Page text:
Germany – the new mini-superpower
As its economic clout rises, Germany sheds its postwar identity, becoming more assertive in Europe and the world.
(Page 7 of 7)
One German artist involved in a circle of volunteers for Neukölln families says the new German straight talk on immigrants has created some mainstream resentment. "The stereotype is that the kids sit on the street, the parents sit at home," the artist says. "The parents don't supervise the kids and are indifferent to the school system. Teachers try to be in contact but parents don't respond. They collect welfare. Meanwhile, everyone in the family seems to have the latest iPod, the latest flat-screen TV, the most expensive high-tech gear – and how is this?"Skip to next paragraph
Merkel, in the middle of the Sarrazin debate last fall, announced that "multiculturalism" had failed in Germany. She was criticized for playing to the polls. In fact, the term "multiculturalism" had been abandoned years earlier (it was designed to counter the word "assimilation") and replaced by "integration."
Many experts feel German integration is actually going well. Ritzmann says one problem is the German media. "Honor killings, head scarves, forced marriages – that's 90 percent of what you hear in the media, which always plays Islam as a sensation," he says. "We don't write that 3.5 million Muslims got up, went to work, their kids went to school, got along with everyone, worked hard, and had supper with their families."
Europe's direction in the coming decade is likely to be decided by Germany, in Berlin. In the postwar era of grainy black-and-white photos of Berlin swathed in barbed wire, Europe was famously decided by French diplomacy and German brawn. The reunification of Germany has changed all that.
Paris's postwar dream of embedding Germany in a European community is diminishing: The Soviet Union's claim to universal truth and history ended, capitalism is the world model, English is the de facto language, and the ability of the French bureaucracy to run Europe is waning.
The German "special relationship" with Russia concerns many European states, including France. Germany's eastward drift is something conceived in Berlin and, others complain, without a lot of consultation. German commitment to NATO is repeated, but less ardently.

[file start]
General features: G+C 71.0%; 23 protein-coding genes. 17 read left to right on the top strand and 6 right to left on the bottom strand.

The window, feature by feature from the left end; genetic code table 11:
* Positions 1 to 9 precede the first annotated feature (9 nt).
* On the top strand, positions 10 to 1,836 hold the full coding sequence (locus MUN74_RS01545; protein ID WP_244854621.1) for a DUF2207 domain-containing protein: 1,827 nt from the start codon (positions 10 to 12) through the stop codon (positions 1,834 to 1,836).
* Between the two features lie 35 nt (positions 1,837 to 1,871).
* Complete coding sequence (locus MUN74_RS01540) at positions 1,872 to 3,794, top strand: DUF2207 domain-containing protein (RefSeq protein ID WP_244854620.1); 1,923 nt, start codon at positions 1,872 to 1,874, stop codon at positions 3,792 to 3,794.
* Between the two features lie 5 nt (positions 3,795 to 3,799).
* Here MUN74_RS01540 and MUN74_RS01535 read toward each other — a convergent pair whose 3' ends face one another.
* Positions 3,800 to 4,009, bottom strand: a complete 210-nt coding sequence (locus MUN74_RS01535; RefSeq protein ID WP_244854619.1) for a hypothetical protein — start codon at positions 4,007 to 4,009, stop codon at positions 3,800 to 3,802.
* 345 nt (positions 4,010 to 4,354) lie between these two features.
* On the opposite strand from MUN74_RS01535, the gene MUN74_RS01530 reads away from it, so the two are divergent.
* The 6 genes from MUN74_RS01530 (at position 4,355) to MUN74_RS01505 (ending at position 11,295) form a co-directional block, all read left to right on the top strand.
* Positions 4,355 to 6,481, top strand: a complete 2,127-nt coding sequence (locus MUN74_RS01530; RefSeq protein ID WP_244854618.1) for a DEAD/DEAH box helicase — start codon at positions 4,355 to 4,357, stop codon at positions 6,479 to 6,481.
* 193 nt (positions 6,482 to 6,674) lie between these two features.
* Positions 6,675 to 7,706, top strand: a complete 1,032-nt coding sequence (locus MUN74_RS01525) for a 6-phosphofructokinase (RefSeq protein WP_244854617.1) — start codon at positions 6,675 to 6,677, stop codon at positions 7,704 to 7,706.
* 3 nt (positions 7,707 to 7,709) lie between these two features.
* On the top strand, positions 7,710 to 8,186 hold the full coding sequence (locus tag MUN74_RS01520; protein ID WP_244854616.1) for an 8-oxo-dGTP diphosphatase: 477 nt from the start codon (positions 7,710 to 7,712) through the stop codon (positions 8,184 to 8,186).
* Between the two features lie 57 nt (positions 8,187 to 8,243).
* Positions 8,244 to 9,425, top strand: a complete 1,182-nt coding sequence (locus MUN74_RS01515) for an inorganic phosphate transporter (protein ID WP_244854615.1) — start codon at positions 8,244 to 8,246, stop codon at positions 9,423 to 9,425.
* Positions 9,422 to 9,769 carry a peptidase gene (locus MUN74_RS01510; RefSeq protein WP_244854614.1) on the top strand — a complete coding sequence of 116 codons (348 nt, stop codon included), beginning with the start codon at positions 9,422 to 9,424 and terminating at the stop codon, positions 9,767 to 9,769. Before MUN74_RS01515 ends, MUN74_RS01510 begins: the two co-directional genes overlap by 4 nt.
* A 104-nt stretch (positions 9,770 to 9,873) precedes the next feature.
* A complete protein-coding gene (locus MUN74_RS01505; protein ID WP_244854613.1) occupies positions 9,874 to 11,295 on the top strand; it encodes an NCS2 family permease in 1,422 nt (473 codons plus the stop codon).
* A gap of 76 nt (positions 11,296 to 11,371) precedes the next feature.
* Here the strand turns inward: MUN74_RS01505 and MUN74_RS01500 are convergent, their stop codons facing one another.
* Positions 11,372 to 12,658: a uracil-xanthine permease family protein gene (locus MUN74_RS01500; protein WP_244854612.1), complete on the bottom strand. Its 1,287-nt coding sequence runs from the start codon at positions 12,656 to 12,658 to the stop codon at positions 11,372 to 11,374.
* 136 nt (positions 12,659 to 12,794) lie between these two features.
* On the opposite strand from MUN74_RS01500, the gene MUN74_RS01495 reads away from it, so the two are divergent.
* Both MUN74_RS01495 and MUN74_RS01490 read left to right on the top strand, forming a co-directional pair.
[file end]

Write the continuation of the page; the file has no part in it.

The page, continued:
Merkel's model of a Europe of nation-states, not a "community of nations" as she recently put it, is the emerging German idea. As a fiscal union, the German concept is also different.
"The Germans aren't particularly Keynesian," says Charles Grant, director of the Center for European Reform, a London-based think tank. "They want to save and build, cut budgets, force austerity. The problem is how do states that are already immobilized cut their way to growth? Having said that, German elites are still committed to Europe. But they feel misunderstood right now as others in Europe complain."
Whether Merkel's Germany is simply changing the model and habits of Europe, or is drifting away, is a question the best and brightest theorize about. Much of Merkel's explanation for her behavior, whether on immigration or fiscal rules, is based on what Mr. Grant calls "public opinion" in Germany. Yet public opinion is not created in a vacuum.
"Merkel has not succeeded in showing she is an EU leader, even the head of Europe," says a German official in the Green Party. "She has focused on German national interests. When is the last time she gave a grand speech showing the benefits of Europe to Germany and the Germans?"
One analyst in Berlin likens the situation to a schoolroom where one student, Germany, is the star pupil and always raises her hand with the right answer. "Eventually, the other students start to hate that person."
"Germany now feels it always has the right answer," the analyst adds. "But what is good for Germany is not necessarily good for the rest of Europe. Not everyone can be German."
IN PICTURES: Germany Inc